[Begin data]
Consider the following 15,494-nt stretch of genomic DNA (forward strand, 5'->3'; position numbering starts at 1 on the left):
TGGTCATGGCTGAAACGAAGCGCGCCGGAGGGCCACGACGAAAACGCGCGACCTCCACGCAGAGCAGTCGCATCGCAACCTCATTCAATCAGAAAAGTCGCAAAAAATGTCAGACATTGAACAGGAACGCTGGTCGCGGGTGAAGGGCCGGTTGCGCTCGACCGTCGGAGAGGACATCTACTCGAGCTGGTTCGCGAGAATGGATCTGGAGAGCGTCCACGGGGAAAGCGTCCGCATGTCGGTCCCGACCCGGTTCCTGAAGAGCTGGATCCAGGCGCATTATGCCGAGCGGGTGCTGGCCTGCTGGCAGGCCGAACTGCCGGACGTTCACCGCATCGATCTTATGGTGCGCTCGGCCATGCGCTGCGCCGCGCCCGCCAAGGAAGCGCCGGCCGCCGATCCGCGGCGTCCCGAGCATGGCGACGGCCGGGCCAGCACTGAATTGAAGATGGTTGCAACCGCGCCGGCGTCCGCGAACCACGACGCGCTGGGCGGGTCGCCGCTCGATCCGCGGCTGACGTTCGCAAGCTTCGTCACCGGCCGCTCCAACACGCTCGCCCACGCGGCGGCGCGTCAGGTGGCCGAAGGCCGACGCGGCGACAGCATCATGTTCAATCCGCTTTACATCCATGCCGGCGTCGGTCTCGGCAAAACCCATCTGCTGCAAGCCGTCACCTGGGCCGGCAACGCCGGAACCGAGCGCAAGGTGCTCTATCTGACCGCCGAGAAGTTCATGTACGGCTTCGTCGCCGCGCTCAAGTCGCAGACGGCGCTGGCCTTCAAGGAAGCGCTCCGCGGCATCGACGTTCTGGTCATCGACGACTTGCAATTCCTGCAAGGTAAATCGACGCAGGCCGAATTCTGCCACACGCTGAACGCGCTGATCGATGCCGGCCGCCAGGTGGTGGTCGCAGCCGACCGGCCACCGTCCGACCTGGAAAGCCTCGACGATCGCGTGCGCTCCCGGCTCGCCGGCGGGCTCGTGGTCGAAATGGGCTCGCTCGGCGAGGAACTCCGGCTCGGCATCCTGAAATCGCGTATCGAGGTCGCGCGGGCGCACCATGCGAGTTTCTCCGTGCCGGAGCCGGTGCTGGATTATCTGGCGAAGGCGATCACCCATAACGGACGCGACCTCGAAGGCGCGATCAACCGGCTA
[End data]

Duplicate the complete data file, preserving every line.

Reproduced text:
Consider the following 15,494-nt stretch of genomic DNA (forward strand, 5'->3'; position numbering starts at 1 on the left):
TGGTCATGGCTGAAACGAAGCGCGCCGGAGGGCCACGACGAAAACGCGCGACCTCCACGCAGAGCAGTCGCATCGCAACCTCATTCAATCAGAAAAGTCGCAAAAAATGTCAGACATTGAACAGGAACGCTGGTCGCGGGTGAAGGGCCGGTTGCGCTCGACCGTCGGAGAGGACATCTACTCGAGCTGGTTCGCGAGAATGGATCTGGAGAGCGTCCACGGGGAAAGCGTCCGCATGTCGGTCCCGACCCGGTTCCTGAAGAGCTGGATCCAGGCGCATTATGCCGAGCGGGTGCTGGCCTGCTGGCAGGCCGAACTGCCGGACGTTCACCGCATCGATCTTATGGTGCGCTCGGCCATGCGCTGCGCCGCGCCCGCCAAGGAAGCGCCGGCCGCCGATCCGCGGCGTCCCGAGCATGGCGACGGCCGGGCCAGCACTGAATTGAAGATGGTTGCAACCGCGCCGGCGTCCGCGAACCACGACGCGCTGGGCGGGTCGCCGCTCGATCCGCGGCTGACGTTCGCAAGCTTCGTCACCGGCCGCTCCAACACGCTCGCCCACGCGGCGGCGCGTCAGGTGGCCGAAGGCCGACGCGGCGACAGCATCATGTTCAATCCGCTTTACATCCATGCCGGCGTCGGTCTCGGCAAAACCCATCTGCTGCAAGCCGTCACCTGGGCCGGCAACGCCGGAACCGAGCGCAAGGTGCTCTATCTGACCGCCGAGAAGTTCATGTACGGCTTCGTCGCCGCGCTCAAGTCGCAGACGGCGCTGGCCTTCAAGGAAGCGCTCCGCGGCATCGACGTTCTGGTCATCGACGACTTGCAATTCCTGCAAGGTAAATCGACGCAGGCCGAATTCTGCCACACGCTGAACGCGCTGATCGATGCCGGCCGCCAGGTGGTGGTCGCAGCCGACCGGCCACCGTCCGACCTGGAAAGCCTCGACGATCGCGTGCGCTCCCGGCTCGCCGGCGGGCTCGTGGTCGAAATGGGCTCGCTCGGCGAGGAACTCCGGCTCGGCATCCTGAAATCGCGTATCGAGGTCGCGCGGGCGCACCATGCGAGTTTCTCCGTGCCGGAGCCGGTGCTGGATTATCTGGCGAAGGCGATCACCCATAACGGACGCGACCTCGAAGGCGCGATCAACCGGCTA